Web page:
While almost two in five (38%) said their divorce was not amicable, 55% said they were happier as a result. The research also suggested that men are more likely to meet someone else, while women are more likely to travel, get a job and enrol on a course, post their split.
- Nearly four in ten (38%) met someone new (52% of men, compared to just 28% of women).
- More than a third (36%) reported a new lease of life - three in ten (30%) pursued new activities.
- 35 per cent travelled on their own or with friends or family (45% of women travelled with friends or family post-divorce, compared to just 24% of men).
- 27 per cent reported financial independence.
- 26 per cent got a new job (30% of women, compared to 19% of men).
- 26 per cent redecorated the house.
- 25 per cent met up with friends or family they’d lost touch with.
- 24 per cent took up a new hobby (28% of women, compared to 18% of men).
- 15 per cent signed up to a dating agency (18% of men, compared to 13% of women).
- 14 per cent enrolled on a course (20% of women, compared to just 6% of men).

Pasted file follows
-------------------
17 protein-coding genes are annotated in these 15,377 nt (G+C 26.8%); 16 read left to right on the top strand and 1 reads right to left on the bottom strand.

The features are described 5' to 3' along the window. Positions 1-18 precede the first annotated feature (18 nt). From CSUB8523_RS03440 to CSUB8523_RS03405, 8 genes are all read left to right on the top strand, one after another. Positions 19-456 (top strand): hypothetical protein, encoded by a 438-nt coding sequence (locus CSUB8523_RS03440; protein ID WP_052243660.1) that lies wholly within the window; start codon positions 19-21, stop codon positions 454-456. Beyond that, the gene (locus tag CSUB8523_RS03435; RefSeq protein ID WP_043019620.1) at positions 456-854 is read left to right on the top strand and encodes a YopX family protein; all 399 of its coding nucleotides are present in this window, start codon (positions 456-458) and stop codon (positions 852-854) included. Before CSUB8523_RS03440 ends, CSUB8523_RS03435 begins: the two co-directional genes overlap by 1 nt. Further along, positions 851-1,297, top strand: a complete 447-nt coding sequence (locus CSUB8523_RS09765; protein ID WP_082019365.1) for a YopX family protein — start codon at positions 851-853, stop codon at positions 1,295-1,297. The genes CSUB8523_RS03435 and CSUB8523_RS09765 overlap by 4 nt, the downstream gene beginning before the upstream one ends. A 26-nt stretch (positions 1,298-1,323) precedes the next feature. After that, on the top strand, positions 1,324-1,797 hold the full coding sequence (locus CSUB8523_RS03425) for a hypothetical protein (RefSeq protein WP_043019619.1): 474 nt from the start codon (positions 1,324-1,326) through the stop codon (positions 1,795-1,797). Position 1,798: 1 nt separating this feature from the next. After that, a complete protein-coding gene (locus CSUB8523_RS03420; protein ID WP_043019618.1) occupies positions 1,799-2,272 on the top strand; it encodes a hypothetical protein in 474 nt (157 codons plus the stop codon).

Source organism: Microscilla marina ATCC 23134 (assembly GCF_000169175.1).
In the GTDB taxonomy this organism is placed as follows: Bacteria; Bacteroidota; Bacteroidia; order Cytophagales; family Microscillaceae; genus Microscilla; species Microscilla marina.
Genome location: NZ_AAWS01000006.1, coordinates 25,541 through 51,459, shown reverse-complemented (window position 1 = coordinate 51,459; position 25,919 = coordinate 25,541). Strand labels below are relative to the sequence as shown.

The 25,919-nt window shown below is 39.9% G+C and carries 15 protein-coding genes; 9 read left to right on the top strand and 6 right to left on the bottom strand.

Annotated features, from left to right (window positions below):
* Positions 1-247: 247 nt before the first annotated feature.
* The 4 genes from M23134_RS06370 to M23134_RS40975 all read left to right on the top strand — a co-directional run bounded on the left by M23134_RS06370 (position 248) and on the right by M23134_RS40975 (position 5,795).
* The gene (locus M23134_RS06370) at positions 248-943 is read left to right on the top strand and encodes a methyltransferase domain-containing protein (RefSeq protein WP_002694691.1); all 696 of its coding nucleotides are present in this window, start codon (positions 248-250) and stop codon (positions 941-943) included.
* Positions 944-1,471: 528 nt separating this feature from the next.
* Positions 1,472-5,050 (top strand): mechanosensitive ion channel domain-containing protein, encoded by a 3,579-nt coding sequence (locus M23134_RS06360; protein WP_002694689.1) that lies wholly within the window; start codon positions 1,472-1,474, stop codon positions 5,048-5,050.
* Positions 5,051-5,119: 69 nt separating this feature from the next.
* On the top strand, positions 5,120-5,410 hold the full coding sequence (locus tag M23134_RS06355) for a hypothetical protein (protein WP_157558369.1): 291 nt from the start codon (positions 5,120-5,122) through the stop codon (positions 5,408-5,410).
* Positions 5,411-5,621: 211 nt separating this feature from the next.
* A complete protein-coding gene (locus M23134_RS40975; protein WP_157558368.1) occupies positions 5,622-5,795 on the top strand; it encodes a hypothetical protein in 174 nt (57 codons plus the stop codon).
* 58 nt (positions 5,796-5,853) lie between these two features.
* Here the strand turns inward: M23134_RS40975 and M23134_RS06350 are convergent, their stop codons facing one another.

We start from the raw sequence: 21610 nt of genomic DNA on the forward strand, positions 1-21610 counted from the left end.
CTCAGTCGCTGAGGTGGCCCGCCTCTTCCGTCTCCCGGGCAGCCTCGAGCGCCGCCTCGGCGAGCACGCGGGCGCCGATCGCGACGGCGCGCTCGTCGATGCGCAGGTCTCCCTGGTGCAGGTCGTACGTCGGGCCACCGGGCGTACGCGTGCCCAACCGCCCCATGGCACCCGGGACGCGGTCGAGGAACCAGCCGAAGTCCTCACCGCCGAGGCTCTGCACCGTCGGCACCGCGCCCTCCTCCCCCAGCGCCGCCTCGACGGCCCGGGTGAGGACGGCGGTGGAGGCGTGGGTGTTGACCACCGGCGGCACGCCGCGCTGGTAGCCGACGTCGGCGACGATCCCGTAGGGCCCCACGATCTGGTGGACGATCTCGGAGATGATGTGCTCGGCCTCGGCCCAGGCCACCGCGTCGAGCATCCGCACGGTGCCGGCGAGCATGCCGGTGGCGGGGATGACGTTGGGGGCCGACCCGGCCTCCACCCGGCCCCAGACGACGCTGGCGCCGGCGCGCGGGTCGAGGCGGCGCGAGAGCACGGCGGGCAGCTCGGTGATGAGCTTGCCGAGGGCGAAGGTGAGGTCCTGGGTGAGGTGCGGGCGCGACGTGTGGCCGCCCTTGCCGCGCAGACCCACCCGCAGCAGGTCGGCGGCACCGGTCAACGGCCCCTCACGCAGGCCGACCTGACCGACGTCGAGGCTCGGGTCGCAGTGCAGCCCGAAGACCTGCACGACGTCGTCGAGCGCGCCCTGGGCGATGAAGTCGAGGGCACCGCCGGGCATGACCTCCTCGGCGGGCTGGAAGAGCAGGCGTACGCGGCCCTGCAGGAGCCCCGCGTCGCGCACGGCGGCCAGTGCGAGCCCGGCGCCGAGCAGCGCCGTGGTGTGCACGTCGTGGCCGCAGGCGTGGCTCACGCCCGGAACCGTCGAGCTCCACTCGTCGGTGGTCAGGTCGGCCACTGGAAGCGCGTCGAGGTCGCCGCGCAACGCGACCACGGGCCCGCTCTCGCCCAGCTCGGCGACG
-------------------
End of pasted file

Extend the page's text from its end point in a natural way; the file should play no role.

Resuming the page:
Andrew Baddeley-Chappell, Nationwide’s Head of Savings for Mortgages & Savings, commented: “Divorce is clearly a major step that should never be undertaken lightly, and this research highlights the impacts on those who have gone through the process in later life, including some concerning figures on the level of advice sought and the financial impacts on one or both parties. Many had to sell the family home, downsize or move into rented accommodation, and the majority were left worse off, with women in particular saying they struggled financially.
“Keeping on top of finances and seeking appropriate advice before, during and after divorce can help to minimise some of the stress of the process. However, for some, there may yet be a silver lining, as our research suggests that, parting in later life can bring increased happiness, new interests and maybe even another chance at love.”